When we originally set out on this adventure we talked about the possibility of boondocking, or dry camping. This would enable us to stay in remote beautiful areas and mostly for free. While this sounded amazing it also also sounded really hard. We would need to get a generator and a solar set up and way more money to purchase all of this stuff! Everything we found online was thousands of dollars. We decided to wait, maybe later in the year we would have the opportunity to figure it out. That opportunity came in Alberta with our friends, Keith and Linda. After sharing a generator for the weekend, we realized that this was indeed going to be something we could do. However, we realized a few things… we had suspicion that our travel trailer battery was not that powerful and our heater was in fact broken, yet again. Sorry fix it dude, but it only worked one time after you “worked” on it. We have been using a space heater instead, which actually worked really well to heat the trailer. That weekend with the generator charging our battery which kept the lights and fridge running, things worked out pretty well. We were on the hunt for a generator of our own. Pretty excited, we googled deals on generators and found a great one at Home Depot. We left the campsite to run to Grande Prairie to the Home Depot. Once we arrived, you can probably guess what happened. There was no deal on generators. Why? Oh we were looking at the U.S website, not the Canadian. We still looked around at a few stores in town, but did not find anything that was a good deal. So we waited until we were able to get back to the states. We ended up getting Cabela’s to honor their online sale on generators in store and got a Champion 4375 watt for $275, which is a mad STEAL!! We have already used it enough that it has paid for itself almost twice. Perfect buy, perfect timing!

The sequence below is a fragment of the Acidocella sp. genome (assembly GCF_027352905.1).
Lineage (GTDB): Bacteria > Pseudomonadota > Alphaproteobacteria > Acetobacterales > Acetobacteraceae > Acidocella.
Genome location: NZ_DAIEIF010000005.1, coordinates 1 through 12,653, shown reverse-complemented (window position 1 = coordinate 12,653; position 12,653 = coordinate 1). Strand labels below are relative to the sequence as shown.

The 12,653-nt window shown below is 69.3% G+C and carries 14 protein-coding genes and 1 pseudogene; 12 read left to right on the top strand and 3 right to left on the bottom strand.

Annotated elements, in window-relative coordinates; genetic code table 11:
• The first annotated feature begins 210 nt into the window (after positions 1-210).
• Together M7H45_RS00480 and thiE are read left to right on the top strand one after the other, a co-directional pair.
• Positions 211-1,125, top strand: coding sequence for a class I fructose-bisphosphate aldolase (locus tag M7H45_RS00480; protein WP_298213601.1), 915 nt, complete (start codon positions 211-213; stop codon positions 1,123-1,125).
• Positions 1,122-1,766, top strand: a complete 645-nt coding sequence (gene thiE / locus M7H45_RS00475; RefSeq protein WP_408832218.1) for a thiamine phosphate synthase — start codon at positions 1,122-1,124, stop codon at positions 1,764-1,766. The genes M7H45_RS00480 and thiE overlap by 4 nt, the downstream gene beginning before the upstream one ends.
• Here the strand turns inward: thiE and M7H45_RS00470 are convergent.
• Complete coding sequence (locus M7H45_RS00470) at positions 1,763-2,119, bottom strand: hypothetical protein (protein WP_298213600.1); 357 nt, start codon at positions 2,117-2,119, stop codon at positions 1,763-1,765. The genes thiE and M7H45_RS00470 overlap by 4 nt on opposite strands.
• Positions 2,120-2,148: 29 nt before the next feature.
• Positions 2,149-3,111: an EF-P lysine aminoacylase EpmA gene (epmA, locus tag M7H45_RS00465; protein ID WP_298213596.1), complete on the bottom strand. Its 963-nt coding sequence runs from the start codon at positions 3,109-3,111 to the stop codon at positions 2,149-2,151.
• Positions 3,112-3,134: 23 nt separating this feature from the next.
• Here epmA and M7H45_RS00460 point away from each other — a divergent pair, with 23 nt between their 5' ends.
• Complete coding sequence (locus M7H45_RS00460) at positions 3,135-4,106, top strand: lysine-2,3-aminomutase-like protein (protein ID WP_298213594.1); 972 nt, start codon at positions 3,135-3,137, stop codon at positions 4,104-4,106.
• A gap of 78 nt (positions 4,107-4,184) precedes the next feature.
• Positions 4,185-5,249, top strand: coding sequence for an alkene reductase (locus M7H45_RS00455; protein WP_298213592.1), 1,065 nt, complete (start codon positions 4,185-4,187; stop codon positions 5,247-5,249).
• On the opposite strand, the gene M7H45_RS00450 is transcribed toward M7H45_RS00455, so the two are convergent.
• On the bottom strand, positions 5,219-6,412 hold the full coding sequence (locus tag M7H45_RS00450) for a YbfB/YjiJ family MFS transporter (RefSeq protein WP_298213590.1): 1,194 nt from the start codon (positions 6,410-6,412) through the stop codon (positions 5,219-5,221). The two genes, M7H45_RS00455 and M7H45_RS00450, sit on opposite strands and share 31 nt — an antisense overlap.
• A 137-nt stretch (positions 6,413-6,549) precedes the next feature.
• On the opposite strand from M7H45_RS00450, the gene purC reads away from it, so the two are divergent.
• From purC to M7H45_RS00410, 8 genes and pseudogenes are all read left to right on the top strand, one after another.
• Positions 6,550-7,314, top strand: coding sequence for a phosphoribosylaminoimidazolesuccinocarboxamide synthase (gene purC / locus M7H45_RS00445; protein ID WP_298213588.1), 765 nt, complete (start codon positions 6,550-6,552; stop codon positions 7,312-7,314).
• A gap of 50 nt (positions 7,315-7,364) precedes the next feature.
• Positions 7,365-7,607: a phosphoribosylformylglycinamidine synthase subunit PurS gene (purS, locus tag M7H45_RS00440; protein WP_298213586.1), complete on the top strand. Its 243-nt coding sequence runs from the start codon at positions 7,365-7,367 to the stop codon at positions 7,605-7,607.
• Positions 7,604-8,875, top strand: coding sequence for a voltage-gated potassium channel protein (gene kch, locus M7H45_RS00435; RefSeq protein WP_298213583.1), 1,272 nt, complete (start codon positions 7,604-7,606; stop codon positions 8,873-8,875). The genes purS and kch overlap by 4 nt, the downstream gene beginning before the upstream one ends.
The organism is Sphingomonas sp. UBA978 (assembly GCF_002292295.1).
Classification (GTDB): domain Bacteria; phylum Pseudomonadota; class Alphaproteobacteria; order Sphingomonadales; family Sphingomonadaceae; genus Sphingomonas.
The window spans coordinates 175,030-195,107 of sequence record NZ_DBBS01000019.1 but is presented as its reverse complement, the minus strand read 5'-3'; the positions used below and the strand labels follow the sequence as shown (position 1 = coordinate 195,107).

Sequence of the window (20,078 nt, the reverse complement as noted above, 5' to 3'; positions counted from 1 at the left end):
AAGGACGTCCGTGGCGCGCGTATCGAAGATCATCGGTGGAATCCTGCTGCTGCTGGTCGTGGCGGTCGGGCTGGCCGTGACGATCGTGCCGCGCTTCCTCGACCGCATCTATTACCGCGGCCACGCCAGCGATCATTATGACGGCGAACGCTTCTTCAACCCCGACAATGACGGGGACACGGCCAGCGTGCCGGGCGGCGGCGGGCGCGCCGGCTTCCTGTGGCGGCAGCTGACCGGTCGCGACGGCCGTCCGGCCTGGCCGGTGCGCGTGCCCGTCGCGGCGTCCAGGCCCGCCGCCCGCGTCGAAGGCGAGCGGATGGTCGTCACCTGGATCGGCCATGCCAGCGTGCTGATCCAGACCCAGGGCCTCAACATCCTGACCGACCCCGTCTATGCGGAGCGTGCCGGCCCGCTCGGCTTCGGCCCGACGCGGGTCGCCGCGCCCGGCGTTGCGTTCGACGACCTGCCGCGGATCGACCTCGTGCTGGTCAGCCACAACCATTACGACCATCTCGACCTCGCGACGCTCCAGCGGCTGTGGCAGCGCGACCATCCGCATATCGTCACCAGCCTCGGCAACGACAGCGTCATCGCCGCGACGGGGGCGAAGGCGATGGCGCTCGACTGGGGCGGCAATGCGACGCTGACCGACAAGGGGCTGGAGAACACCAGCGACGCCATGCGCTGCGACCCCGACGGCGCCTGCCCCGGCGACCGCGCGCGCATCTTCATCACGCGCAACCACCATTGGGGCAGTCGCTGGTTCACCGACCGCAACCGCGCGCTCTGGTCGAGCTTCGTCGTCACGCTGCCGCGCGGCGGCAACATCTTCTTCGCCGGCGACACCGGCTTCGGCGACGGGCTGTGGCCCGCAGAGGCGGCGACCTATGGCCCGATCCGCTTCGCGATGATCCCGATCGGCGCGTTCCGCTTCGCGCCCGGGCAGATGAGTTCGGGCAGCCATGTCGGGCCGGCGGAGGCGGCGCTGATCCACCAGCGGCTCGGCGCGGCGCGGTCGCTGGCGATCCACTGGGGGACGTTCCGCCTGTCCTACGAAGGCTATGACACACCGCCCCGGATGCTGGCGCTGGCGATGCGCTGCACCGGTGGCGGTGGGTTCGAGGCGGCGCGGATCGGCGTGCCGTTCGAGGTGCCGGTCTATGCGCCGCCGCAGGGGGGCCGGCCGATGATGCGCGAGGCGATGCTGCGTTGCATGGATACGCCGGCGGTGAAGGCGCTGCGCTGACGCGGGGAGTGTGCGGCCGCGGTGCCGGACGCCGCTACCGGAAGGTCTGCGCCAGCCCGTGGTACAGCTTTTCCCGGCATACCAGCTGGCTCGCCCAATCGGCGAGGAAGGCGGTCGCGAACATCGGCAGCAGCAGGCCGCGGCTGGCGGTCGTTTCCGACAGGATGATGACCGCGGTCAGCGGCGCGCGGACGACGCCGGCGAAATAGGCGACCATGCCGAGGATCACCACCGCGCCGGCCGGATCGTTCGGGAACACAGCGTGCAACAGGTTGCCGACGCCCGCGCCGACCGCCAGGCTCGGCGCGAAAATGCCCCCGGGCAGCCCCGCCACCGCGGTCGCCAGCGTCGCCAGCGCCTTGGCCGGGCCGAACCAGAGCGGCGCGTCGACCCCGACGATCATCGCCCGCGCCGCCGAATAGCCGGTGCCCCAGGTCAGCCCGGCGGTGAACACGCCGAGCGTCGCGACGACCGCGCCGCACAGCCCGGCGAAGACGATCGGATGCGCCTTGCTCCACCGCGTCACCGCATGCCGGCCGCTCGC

Keeping the temperature right in the trailer is by far the most challenging aspect of boondocking. When to leave the windows open and when to close them. At first we couldn’t get the AC to run but this week while staying in Colorado we figured out how to get it to come on and stay on. The power it takes to actually turn on is way more than it takes to run, so we were finally able to kick it on by turning the breakers to the microwave (which we just leave off anyway) and hot water heater off. After running the AC for about 30 minutes it cools off quickly then you can turn it all back off. Most of the time it’s perfect with the windows open and sometimes we run a small fan. The space heater we have works really well to warm up the trailer but of course we can only use that when the generator is running as well, so nights can get a bit chilly until Rodney gets up early to turn on the generator and then the heater. When we get back to Texas in October we will be looking for an additional deep cycle battery to add to the one we have and hopefully increase our power when the generator is not running. The generator was suggested to us as our first step, then add our solar system next. Because we will not be going back to renting RV spots at parks for $30 a night! Nope! This life is way better!